Cameron and Tyler Winklevoss found a skeptical audience on Tuesday as they tried to persuade a US appeals court to let them out of a US$65 million settlement over the founding of online social network Facebook.
The saga of the Winklevoss twins and Facebook Chief Executive Mark Zuckerberg became silver screen lore with the release of the film "The Social Network" last year. It has long been a legal battle as well.
The 6-foot, 5-inch (1.96-metre) brothers were hard to miss in the front row at the US Ninth Circuit Court of Appeals on Tuesday.
The two, Olympic rowers who participated in the 2008 games in Beijing, both wore dark suits and listened quietly as a three-judge panel peppered their attorney with questions.
Zuckerberg did not attend.
The Winklevoss twins, along with Divya Narendra, started a company called ConnectU while they were students at Harvard University.
They say that fellow Harvard student and Facebook founder Zuckerberg stole their idea. Facebook denies these claims.
The twins argue that based on an internal valuation at the time that Facebook did not disclose, they should have received more Facebook shares as part of the 2008 settlement of the dispute.
Facebook argues it was under no obligation to reveal an internal valuation.
Senior Judge J. Clifford Wallace pointed out that the twins had several lawyers representing them at settlement talks and that their father is a business expert.
That makes it difficult to believe that anyone took advantage of them, Wallace said.
"I agree my clients were not behind the barn door when brains were passed out," said Jerome Falk, an attorney for the twins.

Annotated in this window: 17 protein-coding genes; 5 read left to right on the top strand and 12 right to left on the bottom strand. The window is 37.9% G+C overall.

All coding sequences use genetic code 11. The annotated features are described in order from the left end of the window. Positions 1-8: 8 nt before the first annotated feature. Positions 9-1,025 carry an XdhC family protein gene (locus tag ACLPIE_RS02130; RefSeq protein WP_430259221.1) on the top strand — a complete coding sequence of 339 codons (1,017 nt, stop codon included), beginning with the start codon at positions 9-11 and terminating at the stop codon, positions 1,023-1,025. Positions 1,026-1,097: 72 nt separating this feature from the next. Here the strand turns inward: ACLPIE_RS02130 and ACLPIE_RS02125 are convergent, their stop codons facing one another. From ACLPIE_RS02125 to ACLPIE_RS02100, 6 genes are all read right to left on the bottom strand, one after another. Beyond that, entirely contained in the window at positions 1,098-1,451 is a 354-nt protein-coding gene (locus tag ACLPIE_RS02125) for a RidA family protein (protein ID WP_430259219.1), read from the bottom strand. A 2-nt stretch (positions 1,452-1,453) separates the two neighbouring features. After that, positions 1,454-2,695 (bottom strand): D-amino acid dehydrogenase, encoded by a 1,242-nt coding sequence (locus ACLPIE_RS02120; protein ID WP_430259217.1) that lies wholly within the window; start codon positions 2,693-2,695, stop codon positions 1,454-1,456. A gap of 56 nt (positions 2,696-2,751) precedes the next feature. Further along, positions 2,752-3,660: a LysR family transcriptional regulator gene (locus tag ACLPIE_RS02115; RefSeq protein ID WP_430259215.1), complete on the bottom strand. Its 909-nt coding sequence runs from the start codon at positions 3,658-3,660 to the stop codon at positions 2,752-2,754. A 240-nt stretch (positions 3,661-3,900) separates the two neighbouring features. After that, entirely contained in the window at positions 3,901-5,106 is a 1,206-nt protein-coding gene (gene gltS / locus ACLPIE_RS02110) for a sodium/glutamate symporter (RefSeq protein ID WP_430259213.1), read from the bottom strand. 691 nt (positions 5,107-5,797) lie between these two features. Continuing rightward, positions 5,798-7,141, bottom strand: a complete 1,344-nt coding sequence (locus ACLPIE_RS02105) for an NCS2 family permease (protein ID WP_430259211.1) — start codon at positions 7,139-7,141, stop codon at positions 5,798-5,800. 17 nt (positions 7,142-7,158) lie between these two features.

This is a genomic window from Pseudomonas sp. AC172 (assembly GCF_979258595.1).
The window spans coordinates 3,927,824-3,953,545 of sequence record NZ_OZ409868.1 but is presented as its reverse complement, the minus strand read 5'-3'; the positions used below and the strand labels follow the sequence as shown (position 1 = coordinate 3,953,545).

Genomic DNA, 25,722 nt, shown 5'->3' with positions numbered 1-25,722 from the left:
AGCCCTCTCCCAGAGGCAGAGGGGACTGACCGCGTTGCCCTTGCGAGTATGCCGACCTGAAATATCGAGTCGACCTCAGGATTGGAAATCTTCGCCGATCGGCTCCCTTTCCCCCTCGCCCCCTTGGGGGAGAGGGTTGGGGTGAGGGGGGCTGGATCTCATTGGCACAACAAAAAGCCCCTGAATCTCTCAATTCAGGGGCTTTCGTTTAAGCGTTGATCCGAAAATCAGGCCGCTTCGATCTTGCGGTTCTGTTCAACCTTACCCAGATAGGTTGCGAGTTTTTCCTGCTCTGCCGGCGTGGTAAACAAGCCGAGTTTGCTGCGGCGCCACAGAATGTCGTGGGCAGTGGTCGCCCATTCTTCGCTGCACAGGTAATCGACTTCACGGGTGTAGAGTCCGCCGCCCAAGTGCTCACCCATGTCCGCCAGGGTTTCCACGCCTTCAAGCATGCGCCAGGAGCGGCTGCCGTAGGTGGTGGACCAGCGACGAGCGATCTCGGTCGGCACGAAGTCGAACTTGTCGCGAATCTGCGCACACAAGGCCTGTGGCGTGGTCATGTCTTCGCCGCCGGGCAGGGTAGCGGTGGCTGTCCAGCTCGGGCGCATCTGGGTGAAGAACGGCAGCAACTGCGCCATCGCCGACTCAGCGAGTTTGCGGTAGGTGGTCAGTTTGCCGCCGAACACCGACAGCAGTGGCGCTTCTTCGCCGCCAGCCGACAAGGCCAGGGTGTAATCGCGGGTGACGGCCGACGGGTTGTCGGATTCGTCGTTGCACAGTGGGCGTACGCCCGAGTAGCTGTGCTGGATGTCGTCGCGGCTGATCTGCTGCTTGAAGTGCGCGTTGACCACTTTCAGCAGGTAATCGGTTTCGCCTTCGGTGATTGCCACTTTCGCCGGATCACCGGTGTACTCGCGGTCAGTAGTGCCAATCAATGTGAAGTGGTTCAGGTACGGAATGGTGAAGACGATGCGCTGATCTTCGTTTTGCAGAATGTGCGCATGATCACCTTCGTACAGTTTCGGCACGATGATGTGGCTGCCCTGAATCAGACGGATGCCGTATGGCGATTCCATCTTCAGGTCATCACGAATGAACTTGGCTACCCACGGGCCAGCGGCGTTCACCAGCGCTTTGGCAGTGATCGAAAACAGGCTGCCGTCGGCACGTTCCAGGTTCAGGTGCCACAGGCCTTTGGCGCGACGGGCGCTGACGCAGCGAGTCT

After the hearing, Cameron Winklevoss said they are looking forward to a decision.
"I just think it's in the hands of the court," he said.
A Facebook representative said via email that the company appreciates the court's time and also looks forward to a decision.
Facebook earned US$355 million in net income and US$1.2 billion of revenue in 2010's first nine months, according to documents that Goldman Sachs provided to clients last week to entice investors in a special fund set up to invest in the social networking giant.
A growing secondary market has developed for buying and selling private shares of Facebook, and many investors are eagerly anticipating a potential initial public offering of Facebook.
At one point the ConnectU founders agreed to a settlement valued at US$65 million in cash and stock, Falk noted during Tuesday's proceeding.
"Then they suffered a bout of settlers' remorse," Facebook said in a court filing.
A federal trial court judge refused to allow the twins to get out of the deal. They then appealed to the 9th Circuit.
Facebook attorney E. Joshua Rosenkranz also argued on Tuesday that the ConnectU founders were surrounded by a "platoon" of lawyers when they negotiated the deal.
"No one was misled here," Rosenkranz said.
Goldman Sachs and Russia's Digital Sky Technologies this month snagged a deal to invest up to US$1.5 billion in Facebook, valuing the world's No. 1 social network at roughly US$50 billion -- exceeding the likes of Yahoo Inc and many other large, multinational companies.
Google, operator of the world's No. 1 Internet search engine, has a market capitalisation of roughly US$197 billion
(Reporting by Dan Levine and Alexei Oreskovic; Editing by Robert MacMillan and Steve Orlofsky)